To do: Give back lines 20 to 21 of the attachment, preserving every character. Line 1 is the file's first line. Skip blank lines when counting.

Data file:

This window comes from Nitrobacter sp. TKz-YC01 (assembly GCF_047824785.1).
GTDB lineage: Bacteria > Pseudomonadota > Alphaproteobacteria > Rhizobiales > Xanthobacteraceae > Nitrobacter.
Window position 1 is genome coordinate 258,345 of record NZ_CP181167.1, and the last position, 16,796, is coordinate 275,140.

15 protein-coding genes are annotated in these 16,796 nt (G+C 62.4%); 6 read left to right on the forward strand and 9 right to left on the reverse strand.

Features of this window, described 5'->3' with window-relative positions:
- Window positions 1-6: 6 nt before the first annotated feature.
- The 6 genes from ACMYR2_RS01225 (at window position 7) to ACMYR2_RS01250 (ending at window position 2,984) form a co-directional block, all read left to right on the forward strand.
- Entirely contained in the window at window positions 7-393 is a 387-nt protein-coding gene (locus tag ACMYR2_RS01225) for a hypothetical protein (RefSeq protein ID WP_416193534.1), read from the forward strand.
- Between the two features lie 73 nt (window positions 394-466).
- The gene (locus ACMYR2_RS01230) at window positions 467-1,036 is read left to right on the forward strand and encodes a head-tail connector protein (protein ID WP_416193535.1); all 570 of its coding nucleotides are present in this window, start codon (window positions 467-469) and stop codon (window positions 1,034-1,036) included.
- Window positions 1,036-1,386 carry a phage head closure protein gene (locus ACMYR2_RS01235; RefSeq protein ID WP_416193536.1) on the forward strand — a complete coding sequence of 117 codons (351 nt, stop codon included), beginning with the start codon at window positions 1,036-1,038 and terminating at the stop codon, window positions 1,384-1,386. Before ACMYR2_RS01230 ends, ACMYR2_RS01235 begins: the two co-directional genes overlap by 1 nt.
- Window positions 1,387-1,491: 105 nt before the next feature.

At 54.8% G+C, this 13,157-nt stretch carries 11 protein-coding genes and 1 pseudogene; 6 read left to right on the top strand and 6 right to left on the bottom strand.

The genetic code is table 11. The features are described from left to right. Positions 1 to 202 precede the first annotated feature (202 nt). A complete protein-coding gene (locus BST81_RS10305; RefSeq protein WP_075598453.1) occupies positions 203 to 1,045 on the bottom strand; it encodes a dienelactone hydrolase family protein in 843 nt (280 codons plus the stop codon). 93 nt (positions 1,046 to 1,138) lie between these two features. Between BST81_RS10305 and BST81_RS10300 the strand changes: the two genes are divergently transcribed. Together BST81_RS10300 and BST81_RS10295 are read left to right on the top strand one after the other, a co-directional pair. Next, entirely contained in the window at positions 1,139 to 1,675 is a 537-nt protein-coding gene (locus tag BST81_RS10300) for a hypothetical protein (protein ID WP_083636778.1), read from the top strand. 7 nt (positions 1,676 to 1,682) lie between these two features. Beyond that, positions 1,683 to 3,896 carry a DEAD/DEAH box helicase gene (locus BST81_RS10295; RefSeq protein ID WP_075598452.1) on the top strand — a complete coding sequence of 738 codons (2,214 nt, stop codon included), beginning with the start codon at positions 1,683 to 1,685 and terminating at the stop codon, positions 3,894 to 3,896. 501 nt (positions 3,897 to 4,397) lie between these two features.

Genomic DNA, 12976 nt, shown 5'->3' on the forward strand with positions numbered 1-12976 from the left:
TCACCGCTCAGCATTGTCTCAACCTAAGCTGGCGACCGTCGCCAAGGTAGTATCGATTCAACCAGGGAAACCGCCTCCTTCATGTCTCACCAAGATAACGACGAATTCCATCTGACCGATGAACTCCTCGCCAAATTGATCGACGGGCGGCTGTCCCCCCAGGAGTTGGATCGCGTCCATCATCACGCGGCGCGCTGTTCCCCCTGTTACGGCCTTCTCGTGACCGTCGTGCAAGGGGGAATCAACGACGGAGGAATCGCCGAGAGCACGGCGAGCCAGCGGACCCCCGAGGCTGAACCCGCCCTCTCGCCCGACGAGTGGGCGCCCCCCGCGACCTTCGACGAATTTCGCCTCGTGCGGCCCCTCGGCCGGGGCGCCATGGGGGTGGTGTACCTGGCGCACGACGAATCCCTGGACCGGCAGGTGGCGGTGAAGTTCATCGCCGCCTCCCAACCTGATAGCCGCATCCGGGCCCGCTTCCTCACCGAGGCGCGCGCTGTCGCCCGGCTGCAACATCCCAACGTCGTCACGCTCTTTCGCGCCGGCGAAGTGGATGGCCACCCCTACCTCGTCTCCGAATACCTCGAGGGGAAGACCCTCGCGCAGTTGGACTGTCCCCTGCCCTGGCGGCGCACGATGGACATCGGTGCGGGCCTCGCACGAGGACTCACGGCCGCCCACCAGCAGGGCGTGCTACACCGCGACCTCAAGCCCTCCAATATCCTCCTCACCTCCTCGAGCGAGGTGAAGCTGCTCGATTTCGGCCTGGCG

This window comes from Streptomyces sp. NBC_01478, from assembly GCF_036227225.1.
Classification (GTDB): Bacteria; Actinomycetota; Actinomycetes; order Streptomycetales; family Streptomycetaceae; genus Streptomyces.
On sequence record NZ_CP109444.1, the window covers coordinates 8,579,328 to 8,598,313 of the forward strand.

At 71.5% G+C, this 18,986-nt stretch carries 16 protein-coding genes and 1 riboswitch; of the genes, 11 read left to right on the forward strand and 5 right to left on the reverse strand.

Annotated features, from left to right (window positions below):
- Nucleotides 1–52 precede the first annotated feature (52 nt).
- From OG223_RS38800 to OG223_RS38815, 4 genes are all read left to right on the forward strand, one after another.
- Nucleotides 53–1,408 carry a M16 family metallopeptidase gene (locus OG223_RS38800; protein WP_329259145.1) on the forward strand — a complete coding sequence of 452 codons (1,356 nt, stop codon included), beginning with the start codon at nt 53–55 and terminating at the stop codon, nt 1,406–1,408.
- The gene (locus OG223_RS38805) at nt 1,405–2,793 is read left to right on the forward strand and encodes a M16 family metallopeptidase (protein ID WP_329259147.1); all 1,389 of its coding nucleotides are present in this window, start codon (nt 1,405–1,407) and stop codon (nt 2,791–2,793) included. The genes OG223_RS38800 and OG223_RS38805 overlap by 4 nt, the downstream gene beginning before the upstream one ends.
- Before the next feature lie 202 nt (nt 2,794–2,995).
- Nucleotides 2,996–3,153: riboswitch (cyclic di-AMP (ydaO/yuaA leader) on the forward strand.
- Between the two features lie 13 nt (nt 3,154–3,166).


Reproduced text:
At 71.5% G+C, this 18,986-nt stretch carries 16 protein-coding genes and 1 riboswitch; of the genes, 11 read left to right on the forward strand and 5 right to left on the reverse strand.

Annotated features, from left to right (window positions below):